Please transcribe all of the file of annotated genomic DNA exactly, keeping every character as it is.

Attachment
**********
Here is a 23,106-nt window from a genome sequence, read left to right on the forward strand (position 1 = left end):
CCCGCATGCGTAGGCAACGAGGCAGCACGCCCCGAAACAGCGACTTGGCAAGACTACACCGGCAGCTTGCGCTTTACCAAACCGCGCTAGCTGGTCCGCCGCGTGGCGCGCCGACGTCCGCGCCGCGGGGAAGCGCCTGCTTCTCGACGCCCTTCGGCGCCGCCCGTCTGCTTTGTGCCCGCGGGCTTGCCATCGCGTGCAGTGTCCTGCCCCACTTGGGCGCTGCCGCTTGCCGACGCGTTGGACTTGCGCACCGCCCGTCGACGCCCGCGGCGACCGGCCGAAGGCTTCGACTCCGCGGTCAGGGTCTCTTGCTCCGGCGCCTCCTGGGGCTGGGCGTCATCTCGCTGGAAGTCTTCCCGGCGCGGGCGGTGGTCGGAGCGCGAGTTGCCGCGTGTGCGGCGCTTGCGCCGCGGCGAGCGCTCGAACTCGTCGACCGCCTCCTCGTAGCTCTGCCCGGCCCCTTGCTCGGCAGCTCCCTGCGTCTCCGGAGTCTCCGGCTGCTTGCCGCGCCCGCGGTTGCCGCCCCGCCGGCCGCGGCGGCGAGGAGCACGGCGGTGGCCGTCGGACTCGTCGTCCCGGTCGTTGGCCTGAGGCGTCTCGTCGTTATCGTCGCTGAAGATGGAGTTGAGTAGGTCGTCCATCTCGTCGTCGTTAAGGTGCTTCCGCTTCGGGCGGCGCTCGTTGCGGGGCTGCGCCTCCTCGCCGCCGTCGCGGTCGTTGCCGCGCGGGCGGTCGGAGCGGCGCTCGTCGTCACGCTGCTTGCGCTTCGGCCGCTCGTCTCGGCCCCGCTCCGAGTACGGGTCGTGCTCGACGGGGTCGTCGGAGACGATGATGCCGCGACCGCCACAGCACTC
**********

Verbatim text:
Here is a 23,106-nt window from a genome sequence, read left to right on the forward strand (position 1 = left end):
CCCGCATGCGTAGGCAACGAGGCAGCACGCCCCGAAACAGCGACTTGGCAAGACTACACCGGCAGCTTGCGCTTTACCAAACCGCGCTAGCTGGTCCGCCGCGTGGCGCGCCGACGTCCGCGCCGCGGGGAAGCGCCTGCTTCTCGACGCCCTTCGGCGCCGCCCGTCTGCTTTGTGCCCGCGGGCTTGCCATCGCGTGCAGTGTCCTGCCCCACTTGGGCGCTGCCGCTTGCCGACGCGTTGGACTTGCGCACCGCCCGTCGACGCCCGCGGCGACCGGCCGAAGGCTTCGACTCCGCGGTCAGGGTCTCTTGCTCCGGCGCCTCCTGGGGCTGGGCGTCATCTCGCTGGAAGTCTTCCCGGCGCGGGCGGTGGTCGGAGCGCGAGTTGCCGCGTGTGCGGCGCTTGCGCCGCGGCGAGCGCTCGAACTCGTCGACCGCCTCCTCGTAGCTCTGCCCGGCCCCTTGCTCGGCAGCTCCCTGCGTCTCCGGAGTCTCCGGCTGCTTGCCGCGCCCGCGGTTGCCGCCCCGCCGGCCGCGGCGGCGAGGAGCACGGCGGTGGCCGTCGGACTCGTCGTCCCGGTCGTTGGCCTGAGGCGTCTCGTCGTTATCGTCGCTGAAGATGGAGTTGAGTAGGTCGTCCATCTCGTCGTCGTTAAGGTGCTTCCGCTTCGGGCGGCGCTCGTTGCGGGGCTGCGCCTCCTCGCCGCCGTCGCGGTCGTTGCCGCGCGGGCGGTCGGAGCGGCGCTCGTCGTCACGCTGCTTGCGCTTCGGCCGCTCGTCTCGGCCCCGCTCCGAGTACGGGTCGTGCTCGACGGGGTCGTCGGAGACGATGATGCCGCGACCGCCACAGCACTC